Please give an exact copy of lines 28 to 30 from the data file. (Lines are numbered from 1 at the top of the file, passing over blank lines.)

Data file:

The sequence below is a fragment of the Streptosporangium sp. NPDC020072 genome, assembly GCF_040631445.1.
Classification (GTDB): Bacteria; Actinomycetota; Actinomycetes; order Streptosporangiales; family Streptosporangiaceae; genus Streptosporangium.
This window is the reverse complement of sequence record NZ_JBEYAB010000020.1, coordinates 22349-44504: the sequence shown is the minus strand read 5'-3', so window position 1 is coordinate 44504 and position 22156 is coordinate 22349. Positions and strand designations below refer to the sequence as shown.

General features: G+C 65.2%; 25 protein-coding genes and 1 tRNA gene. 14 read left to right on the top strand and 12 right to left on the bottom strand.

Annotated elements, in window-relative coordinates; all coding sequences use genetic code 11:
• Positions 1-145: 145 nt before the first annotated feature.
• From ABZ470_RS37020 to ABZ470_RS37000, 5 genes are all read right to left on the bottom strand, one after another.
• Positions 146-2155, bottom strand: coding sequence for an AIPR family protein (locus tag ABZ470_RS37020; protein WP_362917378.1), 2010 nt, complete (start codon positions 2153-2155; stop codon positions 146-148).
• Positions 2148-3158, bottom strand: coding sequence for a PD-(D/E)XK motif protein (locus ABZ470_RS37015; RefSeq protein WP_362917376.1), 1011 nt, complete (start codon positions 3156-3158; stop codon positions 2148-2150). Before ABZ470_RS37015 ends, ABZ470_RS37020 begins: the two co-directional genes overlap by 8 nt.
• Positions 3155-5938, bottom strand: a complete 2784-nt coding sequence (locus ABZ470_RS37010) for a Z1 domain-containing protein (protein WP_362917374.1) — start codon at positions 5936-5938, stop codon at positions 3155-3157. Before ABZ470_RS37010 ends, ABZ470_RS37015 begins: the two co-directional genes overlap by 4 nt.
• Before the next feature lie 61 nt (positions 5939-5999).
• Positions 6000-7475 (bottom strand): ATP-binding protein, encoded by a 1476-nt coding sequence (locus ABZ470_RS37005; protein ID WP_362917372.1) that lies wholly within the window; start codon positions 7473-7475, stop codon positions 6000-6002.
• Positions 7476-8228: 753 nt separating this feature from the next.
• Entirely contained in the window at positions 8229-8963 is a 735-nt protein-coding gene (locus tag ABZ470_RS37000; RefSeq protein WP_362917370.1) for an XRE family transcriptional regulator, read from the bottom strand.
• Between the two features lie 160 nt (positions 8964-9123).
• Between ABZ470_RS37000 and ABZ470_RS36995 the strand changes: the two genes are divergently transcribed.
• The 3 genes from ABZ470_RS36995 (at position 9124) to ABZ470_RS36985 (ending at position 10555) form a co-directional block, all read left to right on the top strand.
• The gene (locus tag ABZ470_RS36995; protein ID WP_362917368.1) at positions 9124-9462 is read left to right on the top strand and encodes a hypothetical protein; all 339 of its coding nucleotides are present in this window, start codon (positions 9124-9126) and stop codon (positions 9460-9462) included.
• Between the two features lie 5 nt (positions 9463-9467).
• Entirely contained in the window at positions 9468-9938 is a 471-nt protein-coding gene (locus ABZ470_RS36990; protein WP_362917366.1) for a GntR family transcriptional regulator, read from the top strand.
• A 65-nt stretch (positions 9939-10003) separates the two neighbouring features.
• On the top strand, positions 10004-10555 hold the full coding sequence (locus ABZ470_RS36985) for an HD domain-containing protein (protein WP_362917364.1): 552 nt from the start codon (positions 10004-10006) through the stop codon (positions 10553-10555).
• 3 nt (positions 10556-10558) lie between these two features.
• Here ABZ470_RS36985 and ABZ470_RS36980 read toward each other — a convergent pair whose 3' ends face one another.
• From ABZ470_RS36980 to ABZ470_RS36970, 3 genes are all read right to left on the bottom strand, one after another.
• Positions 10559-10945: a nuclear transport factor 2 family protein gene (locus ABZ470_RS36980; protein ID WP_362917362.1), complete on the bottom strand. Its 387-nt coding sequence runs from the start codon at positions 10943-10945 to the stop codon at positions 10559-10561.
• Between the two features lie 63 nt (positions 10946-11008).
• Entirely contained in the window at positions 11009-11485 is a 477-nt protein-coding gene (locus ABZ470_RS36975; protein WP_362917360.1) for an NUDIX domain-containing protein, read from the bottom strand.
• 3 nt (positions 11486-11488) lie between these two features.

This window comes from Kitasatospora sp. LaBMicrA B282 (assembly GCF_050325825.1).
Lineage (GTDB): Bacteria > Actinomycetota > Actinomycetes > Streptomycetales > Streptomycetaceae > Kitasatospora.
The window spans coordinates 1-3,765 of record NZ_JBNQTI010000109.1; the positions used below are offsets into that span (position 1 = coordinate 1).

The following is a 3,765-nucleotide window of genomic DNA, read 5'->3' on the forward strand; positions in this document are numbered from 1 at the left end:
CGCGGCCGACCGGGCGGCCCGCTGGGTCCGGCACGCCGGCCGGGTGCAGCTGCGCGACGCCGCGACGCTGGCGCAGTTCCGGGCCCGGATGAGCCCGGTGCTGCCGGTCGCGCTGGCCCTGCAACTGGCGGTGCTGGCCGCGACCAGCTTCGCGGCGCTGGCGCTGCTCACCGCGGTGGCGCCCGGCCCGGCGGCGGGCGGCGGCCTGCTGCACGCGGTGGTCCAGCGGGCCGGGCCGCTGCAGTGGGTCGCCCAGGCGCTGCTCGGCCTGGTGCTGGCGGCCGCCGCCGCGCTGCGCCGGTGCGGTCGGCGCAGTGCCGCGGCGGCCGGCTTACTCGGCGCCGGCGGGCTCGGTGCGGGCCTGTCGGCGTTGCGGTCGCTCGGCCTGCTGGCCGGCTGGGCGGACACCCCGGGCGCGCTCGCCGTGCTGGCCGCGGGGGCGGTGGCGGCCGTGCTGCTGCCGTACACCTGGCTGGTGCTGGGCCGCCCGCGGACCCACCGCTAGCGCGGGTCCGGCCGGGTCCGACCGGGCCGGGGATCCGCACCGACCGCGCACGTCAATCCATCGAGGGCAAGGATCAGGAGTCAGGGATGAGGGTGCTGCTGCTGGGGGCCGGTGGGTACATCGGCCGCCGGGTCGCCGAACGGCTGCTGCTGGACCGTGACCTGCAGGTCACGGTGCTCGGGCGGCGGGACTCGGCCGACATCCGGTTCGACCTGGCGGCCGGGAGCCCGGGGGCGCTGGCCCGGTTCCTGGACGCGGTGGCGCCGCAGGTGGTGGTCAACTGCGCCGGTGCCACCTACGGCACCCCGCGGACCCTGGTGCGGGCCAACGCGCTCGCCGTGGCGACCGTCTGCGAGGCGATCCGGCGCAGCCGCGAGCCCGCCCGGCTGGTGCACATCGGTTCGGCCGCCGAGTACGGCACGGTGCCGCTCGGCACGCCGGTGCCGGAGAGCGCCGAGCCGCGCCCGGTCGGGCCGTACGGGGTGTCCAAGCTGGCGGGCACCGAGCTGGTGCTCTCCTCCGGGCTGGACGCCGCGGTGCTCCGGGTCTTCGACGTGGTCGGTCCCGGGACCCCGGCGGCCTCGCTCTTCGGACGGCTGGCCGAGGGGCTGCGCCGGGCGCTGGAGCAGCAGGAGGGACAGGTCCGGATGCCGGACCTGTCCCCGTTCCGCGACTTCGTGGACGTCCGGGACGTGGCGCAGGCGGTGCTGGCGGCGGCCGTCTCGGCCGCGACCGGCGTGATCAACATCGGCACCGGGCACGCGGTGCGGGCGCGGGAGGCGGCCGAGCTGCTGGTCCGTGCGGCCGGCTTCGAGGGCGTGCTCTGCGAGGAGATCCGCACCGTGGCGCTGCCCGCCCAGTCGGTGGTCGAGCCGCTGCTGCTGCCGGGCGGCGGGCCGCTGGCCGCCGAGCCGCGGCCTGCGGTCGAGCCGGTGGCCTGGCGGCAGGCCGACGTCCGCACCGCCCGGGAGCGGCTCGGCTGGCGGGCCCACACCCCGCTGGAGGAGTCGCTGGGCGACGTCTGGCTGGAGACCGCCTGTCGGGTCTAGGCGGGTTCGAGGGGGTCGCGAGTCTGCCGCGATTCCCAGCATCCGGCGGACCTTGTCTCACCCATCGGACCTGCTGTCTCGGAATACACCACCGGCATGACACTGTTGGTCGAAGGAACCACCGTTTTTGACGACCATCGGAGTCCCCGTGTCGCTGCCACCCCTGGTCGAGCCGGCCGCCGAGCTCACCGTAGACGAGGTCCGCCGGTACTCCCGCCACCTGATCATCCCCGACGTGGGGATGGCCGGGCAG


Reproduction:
• Entirely contained in the window at positions 11009-11485 is a 477-nt protein-coding gene (locus ABZ470_RS36975; protein WP_362917360.1) for an NUDIX domain-containing protein, read from the bottom strand.
• 3 nt (positions 11486-11488) lie between these two features.

This window comes from Kitasatospora sp. LaBMicrA B282 (assembly GCF_050325825.1).